Wednesday, July 10, 2013

Audit: State overpays $11.4M in medical costs

Comptroller's audit reveals continuing pattern of problems

New audits from the state comptroller's office find that the state Department of Health is consistently misdiagnosing how much it should pay for Medicaid services, resulting in millions of dollars in annual overpayments to doctors and others who send in the wrong bills.
"Year after year, my auditors identify the same types of Medicaid errors due to weak controls," Comptroller Tom DiNapoli said in a statement accompanying audits that found some $11.4 million in overpayments.
The findings, released Tuesday, reached back to 2009 and focus on Medicaid and Medicare.
Medicaid is the insurance program for the poor, while Medicare pays for seniors and the disabled. Some New Yorkers receive both. In those cases, Medicare pays most of a charge and Medicaid pays the balance.
Auditors looked at more than 201,000 claims and found that care providers had incorrectly reported the charges — posting their own stated rates rather than the lower rate Medicare allows. That added up to more than $7 million in overpayments in 2009.
The health department responded that it refined its billing system at the end of 2009, just as the audit period was ending.
But in a six-month audit looking at a period that ended on March 31, 2012, the comptroller's office found $4.1 million in overpayments.
The findings included billings for duplicative procedures, bills for "high (intensive) levels of care" when less costly treatments would have sufficed, and improper payments for physician administered drugs.
In one case, a Pennsylvania provider charged that state's higher rates for transportation. In another case, a nursing home and hospice both charged for services given to the same patient.
Of the $4.1 million, $3.8 million was recovered, the audit said.
Assemblyman Richard Gottfried, D-Manhattan, who heads the chamber's health committee, said he wasn't surprised by the findings given the size and complexity of the Medicaid system.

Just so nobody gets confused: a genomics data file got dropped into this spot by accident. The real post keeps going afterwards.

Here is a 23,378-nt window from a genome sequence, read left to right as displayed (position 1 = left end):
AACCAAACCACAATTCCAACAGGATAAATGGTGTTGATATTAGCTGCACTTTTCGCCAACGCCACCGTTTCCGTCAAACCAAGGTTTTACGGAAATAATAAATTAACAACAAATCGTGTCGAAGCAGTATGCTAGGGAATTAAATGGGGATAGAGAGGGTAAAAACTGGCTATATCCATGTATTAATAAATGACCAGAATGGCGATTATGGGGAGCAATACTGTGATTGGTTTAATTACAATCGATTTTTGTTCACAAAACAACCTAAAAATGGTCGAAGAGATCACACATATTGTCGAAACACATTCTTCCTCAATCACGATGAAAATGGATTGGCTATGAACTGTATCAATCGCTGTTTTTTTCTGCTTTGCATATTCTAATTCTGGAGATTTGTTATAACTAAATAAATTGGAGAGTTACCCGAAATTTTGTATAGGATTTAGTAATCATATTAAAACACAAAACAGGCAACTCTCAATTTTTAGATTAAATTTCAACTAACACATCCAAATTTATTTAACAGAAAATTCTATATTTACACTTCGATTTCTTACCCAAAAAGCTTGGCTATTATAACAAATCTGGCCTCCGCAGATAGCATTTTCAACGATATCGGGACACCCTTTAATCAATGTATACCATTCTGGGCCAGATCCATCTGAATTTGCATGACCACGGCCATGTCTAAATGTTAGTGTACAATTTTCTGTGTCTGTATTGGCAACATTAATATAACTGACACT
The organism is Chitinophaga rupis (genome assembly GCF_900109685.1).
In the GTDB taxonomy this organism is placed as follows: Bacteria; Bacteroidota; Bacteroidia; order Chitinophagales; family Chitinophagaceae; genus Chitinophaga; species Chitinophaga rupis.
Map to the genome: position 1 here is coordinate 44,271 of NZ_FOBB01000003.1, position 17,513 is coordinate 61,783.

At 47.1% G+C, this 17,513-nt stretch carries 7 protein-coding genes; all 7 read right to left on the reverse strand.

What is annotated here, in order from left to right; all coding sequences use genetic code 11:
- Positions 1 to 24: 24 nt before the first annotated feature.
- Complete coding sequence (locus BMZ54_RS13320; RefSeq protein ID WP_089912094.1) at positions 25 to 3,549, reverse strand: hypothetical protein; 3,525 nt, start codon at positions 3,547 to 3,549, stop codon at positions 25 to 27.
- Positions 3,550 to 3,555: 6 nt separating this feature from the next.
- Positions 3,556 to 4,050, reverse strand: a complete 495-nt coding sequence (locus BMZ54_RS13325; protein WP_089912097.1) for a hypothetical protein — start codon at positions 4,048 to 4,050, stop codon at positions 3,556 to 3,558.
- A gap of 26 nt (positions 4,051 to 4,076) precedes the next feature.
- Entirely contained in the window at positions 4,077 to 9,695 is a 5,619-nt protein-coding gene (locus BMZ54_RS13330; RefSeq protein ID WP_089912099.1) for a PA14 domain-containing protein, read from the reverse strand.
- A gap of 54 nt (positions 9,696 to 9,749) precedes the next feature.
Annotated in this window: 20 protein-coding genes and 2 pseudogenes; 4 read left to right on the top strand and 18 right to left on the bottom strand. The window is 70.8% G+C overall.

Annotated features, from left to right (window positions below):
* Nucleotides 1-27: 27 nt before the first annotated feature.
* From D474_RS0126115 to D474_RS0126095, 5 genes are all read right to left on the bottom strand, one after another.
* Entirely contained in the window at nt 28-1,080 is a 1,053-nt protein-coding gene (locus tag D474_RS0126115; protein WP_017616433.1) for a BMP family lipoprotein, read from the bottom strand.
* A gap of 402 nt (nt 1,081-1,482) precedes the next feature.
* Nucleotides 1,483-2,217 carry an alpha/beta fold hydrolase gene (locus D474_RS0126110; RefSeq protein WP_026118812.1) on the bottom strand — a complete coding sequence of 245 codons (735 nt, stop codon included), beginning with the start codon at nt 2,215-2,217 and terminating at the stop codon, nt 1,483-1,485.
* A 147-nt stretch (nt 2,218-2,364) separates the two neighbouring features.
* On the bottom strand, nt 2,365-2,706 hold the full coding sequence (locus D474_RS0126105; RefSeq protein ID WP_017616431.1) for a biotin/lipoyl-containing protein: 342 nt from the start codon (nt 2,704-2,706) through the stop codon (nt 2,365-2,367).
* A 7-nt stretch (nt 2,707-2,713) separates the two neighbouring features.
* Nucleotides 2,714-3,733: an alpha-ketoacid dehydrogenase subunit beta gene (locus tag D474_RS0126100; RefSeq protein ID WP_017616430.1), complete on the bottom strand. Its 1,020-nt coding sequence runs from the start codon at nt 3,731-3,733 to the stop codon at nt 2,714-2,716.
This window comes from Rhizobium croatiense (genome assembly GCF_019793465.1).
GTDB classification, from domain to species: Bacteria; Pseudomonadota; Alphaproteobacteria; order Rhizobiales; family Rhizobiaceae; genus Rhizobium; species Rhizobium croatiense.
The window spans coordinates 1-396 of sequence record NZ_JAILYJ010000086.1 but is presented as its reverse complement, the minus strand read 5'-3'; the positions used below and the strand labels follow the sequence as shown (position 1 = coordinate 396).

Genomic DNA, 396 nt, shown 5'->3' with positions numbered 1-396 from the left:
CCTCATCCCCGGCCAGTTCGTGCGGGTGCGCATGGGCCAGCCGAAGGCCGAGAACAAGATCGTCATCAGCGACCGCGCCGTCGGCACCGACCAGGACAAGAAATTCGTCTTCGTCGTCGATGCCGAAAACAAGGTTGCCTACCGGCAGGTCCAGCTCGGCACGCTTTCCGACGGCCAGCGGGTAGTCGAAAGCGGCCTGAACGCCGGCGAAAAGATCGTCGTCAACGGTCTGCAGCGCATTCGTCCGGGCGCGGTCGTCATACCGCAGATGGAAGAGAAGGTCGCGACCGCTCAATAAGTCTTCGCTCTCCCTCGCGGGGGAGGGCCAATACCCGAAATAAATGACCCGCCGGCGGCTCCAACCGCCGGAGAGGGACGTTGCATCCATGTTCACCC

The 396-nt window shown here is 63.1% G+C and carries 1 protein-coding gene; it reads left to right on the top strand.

"Running a $50 billion system and trying to make corrections while it's running 24-7 is tough," he said.
Gottfried also suggested that the health department could use more people to track Medicaid.
"Nobody ever marched on Albany demanding that there be more clerks in the health department," he said, "although when you squeeze those budgets down, inaccuracies happen."



Supervisor of $63 Million Health Care Fraud Scheme Sentenced in Florida to 10 Years in Prison

U.S. Department of Justice July 08, 2013
WASHINGTON—A former supervisor at defunct health provider Health Care Solutions Network Inc. (HCSN) was sentenced today in Miami to serve 10 years in prison for her central role in a fraud scheme that resulted in more than $63 million in fraudulent claims to Medicare and Florida Medicaid.
The sentence was announced by Acting Assistant Attorney General Mythili Raman of the Justice Department’s Criminal Division; U.S. Attorney Wifredo A. Ferrer of the Southern District of Florida; Michael B. Steinbach, Special Agent in Charge of the FBI’s Miami Field Office; and Special Agent in Charge Christopher B. Dennis of the U.S. Department of Health and Human Services Office of Inspector General (HHS-OIG), Office of Investigations Miami Office.